Monday, April 17, 2006

In Praise Of Albums Which Contain More Than Four Hit Songs

Eclectic Nashville gadfly Holly Gleason emails:
"Albums (v. hits)... It's so easy to get caught up in the songs we know… the ones that have been played on the radio so much, they ARE our subconscious, the very fiber of our being… that it's easy to forget how powerful albums are. Whole works, that hold together as a piece or a comment on a state of living. The collection of songs and they dialogue they have with each other: Born To Run, Exile on Main Street, Running On Empty, Harvest, Blue. Or even just collections of songs that hold together -- and expand what the “hits” are like Back In Black, Sticky Fingers, Big City, Heart Like A Wheel, Dixie Chicken, even Live at the Filmore
Sometimes it's so much more than a song or a moment, sometimes it's something from the core -- a larger truth, a reason to believe or cry or elevate. When I pull out a full-length work, I am often surprised by what I feel, remember, learn about myself all over again. There is magic in the music, no doubt… but there's also truths between the grooves if we'll just let the record keep playing."

What a clever come-on to plug something off the beaten track: The Pilgrim: A Tribute To Kris Kristofferon - Various ! She writes...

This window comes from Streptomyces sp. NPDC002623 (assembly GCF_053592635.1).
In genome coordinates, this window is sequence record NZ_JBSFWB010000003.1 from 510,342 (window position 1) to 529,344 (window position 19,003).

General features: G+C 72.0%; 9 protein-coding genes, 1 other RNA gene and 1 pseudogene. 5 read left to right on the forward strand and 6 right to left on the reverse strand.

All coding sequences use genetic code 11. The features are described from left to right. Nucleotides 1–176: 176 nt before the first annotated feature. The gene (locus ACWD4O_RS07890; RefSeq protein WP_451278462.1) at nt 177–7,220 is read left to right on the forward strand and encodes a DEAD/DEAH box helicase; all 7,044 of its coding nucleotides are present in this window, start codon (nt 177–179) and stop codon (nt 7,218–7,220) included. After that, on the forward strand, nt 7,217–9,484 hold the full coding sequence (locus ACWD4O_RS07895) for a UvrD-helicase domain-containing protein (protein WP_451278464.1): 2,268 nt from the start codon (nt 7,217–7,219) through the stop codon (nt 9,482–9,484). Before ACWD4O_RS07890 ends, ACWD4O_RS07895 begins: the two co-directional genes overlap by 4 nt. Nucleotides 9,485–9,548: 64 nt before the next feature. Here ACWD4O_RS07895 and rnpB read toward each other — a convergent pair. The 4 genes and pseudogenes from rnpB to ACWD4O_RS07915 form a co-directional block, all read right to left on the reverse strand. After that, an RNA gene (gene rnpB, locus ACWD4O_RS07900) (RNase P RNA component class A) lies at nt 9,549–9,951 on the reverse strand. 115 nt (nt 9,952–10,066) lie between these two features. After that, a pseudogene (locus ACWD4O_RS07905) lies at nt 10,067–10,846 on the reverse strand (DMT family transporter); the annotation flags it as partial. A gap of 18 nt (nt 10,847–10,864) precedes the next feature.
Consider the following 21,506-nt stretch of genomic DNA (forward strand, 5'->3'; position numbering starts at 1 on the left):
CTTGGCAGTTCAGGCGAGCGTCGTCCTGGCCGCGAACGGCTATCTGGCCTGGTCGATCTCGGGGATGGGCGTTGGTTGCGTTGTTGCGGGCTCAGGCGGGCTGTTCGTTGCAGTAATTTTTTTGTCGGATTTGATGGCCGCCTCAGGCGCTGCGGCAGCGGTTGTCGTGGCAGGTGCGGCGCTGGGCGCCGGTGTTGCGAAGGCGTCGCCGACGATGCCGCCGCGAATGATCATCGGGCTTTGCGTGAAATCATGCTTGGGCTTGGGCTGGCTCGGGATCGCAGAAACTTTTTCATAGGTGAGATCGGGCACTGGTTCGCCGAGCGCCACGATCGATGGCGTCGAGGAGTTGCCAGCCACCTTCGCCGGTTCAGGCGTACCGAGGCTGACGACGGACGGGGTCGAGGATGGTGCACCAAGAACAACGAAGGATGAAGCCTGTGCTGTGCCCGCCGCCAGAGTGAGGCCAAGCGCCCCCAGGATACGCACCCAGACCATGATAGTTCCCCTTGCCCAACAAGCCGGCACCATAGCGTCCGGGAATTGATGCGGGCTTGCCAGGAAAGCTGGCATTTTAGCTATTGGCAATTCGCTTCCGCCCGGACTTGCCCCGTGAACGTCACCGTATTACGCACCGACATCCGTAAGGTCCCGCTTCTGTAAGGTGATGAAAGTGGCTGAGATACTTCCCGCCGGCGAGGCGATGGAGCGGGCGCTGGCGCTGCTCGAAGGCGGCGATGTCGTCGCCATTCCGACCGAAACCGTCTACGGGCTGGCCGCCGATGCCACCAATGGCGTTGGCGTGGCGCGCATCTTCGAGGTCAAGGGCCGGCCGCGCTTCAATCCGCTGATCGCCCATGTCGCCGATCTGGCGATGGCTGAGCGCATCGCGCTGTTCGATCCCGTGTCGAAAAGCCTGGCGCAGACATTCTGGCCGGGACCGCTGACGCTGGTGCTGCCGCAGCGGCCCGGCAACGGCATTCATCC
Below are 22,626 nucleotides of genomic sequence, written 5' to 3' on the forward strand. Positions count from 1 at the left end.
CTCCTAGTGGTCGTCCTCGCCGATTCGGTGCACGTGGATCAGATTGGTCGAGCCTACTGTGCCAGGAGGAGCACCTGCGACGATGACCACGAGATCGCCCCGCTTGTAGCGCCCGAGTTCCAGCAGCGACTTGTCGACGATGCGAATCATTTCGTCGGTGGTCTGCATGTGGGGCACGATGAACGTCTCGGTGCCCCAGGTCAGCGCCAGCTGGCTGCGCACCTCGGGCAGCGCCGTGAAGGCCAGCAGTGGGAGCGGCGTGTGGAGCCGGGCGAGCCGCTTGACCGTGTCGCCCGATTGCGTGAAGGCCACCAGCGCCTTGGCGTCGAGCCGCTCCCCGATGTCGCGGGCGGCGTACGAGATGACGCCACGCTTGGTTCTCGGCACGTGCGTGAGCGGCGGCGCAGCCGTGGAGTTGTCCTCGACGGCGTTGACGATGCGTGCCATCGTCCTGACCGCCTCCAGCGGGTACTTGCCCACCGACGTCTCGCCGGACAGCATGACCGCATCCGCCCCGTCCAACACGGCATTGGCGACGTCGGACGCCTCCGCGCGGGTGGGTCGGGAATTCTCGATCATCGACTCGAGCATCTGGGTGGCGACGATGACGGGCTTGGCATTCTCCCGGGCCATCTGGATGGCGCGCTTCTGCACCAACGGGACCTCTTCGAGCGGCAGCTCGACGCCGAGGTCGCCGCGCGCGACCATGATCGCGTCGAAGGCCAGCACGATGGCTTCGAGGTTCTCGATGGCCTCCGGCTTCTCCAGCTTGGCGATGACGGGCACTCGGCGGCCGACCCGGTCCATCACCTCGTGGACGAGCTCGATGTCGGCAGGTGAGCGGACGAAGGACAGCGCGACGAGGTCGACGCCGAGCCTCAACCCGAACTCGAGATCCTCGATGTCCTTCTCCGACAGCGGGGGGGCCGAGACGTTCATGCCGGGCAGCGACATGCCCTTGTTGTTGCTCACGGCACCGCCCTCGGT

"He has led a life writ large: Rhodes Scholar, movie star, helicopter pilot, wildcatter, activist and especially songwriter. Here on this American Roots Publishing tribute, the man who gave romance to redneck living and dignity to cracked hippie reason is feted with bruised and heart-racing renditions of some of his best loved songs: Gretche Wilson's “Sunday Morning Coming Down” as real and raw as anything out there, while Rosanne Cash's “Loving Him Was Easier Than Anything I'll Ever Do Again” is elegant and silken even as its stained with equal parts regret and wow -- and Brian McKnight's “Me and Bobby McGee” pushes the roadweary classic into an easy soul lament. Versatility and veracity mark Kristofferson's work -- and this survey of who Kristofferson is to the roots acts that matter is a fitting witness. Emmylou Harris, Todd Snider, Rodney Crowell, Patty Griffin, Shooter Jennings, Bruce Robison and Kelly Willis, Randy Scruggs, Lloyd Cole and Jill Sobule, Willie Nelson and a code of Kristoffersons's 1970 demo of “Please Don't Tell Me How The Story Ends.” Brilliantly cast, better executed, a wonder to search out."

“Art is when you put everything in, then remove everything but the truth. “It's brave, but it's the only way.” -- Barbara Arrowsmith

What concept LPs from your collection do you especially enjoy?

No comments: